save our city: community development commercial revitalization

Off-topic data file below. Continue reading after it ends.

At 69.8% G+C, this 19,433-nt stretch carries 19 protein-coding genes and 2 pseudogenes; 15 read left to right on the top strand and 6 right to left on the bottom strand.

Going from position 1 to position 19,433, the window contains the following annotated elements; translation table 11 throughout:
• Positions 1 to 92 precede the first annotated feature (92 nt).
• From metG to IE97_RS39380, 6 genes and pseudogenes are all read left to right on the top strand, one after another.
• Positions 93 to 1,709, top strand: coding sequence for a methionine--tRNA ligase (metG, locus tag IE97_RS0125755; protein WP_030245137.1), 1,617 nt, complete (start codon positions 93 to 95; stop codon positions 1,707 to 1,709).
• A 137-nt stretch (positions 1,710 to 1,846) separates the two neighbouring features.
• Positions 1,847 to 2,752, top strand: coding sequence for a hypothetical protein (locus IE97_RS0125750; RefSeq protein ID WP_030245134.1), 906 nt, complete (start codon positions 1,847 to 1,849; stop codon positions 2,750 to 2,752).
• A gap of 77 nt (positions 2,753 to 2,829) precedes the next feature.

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SAVE OUR CITY: COMMUNITY DEVELOPMENT Commercial Revitalization Slide 2 CASE STUDIES Denver Larimer Square Pittsburgh East Carson Street Fifth & Forbes Retail Corridor South Side Works Slide 3 LARIMER SQUARE Slide 4 THE DETAILS Larimer Square is centered on Denver s first city street Once housed Denver s first bank, bookstore, photographer, and dry goods store; also site of city s first post office and theater Renovation of sixteen late-nineteenth century commercial buildings First revitalization of Larimer Square in late 60s and a second revitalization in 90s Slide 5 THE PROCESS Led by urban visionary, Dana Crawford, sixteen Victorian buildings on 1400 block of Larimer Street rescued from wrecking ball in 1965 Larimer Square designated as city s first historic district in 1973 Historic Larimer Square became home to shops, nightclubs, and cafes, connected by courtyards and open spaces Outdated, low retail sales, diminishing # of visitors led to 1990s transformation Slide 6 THE RESULT Design that emphasizes the historic setting Changed Larimer Street s status as a state highway to a city street On-street parking, which acts as buffer between pedestrians, diners, and traffic Wider sidewalk on street s sunny side allows for outdoor dining In total, close to 200,000 sq ft of retail, restaurant, and office space Slide 7 SOUTH SIDE Slide 8 THE DETAILS South Side Local Development Company (SSLDC) formed in 1982 150+ new businesses More than 220 building facades restored 100+ homes constructed Slide 9 THE PROCESS 1983: East Carson Street listed on National Register of Historic Places 1985: Establish South Side Planning Forum; also East Carson Street selected to be one of seven participants in National Trust s Main Street Program 1990: South Side Planning Forum adopts a Neighborhood Plan 1993: East Carson Street Local Historic District established Slide 10 THE RESULT East Carson Street named a Great American Main Street in 1996 Today, home to a mix of creative businesses, cafes, restaurants, and retail shops Less than 10% vacancy rate, down from 40% in 1982 Slide 11 FIFTH & FORBES RETAIL CORRIDOR Slide 12 THE DETAILS Upgrade Downtown Pittsburgh s central retail area, which is located in the Fifth and Forbes retail corridor Slide 13 THE PROCESS 1998: Pittsburgh Downtown Plan completed 1999: MarketPlace at Fifth & Forbes proposed by City of Pittsburgh 2000: Downtown Planning Collaborative established; in November, Mayor Murphy announces MarketPlace plan null and void; also National Trust puts Fifth & Forbes on list of America s 11 Most Endangered Historic Places Mid-2003: Kravco & Downtown Works present new plan for Fifth and Forbes Slide 14 THE PROCESS (continued) Late 2003: Kravco Company merges with Simon Property Group 2004: Pittsburgh Task Force is formed; Dranoff Properties expresses an interest in project Early 2005: Proposed Dranoff plan has a greater focus on housing Mid-2005: Dranoff Properties indicates it is no longer interested in the project Slide 15 THE RESULT Momentum builds in early 2006 City, County, foundation community, and public support redevelopment Modeled to some degree after the Dranoff plan with residential development being the primary component Current developers: Millcraft (Piatt Place); PNC; Point Park University, Cultural Trust; individual developers Slide 16 SOUTH SIDE WORKS Slide 17 THE DETAILS South Side between Carson Street & the Monongahela River, extending from the Hot Metal Bridge 123-acre former LTV Steel plant Brownfield remediation Mixed use development: Office, medical, recreational, housing, retail Tax increment financing package Slide 18 THE PROCESS 1993: URA purchases site 1994-96: URA works w/ SSLDC & others to develop community consensus 1996: URA begins predevelopment activities 1998: Ground broken on 1 st building a distribution facility for UPMC 1999: Tax increment financing plan approved by local taxing bodies and construction begins on several buildings Slide 19 THE PROCESS (continued) 2000-2001: Soffer Office & Retail Development gets underway and substantial infrastructure improvements are made 2002: Phase 2 of Soffer Office & Retail Development begins, along w/ 3-story, 270- unit multi-family housing 2003-2004: Work continues on Soffer s buildings, INS offices completed, and URA continues w/ infrastructure improvements Slide 20 THE RESULT First class riverfront development utilizing a mix of office, retail, medical, recreational, and housing uses Expiration of TIF, $8 million in tax revenues At buildout, total private investment to reach $250 million and provide up to 5400 jobs and over 400 housing units


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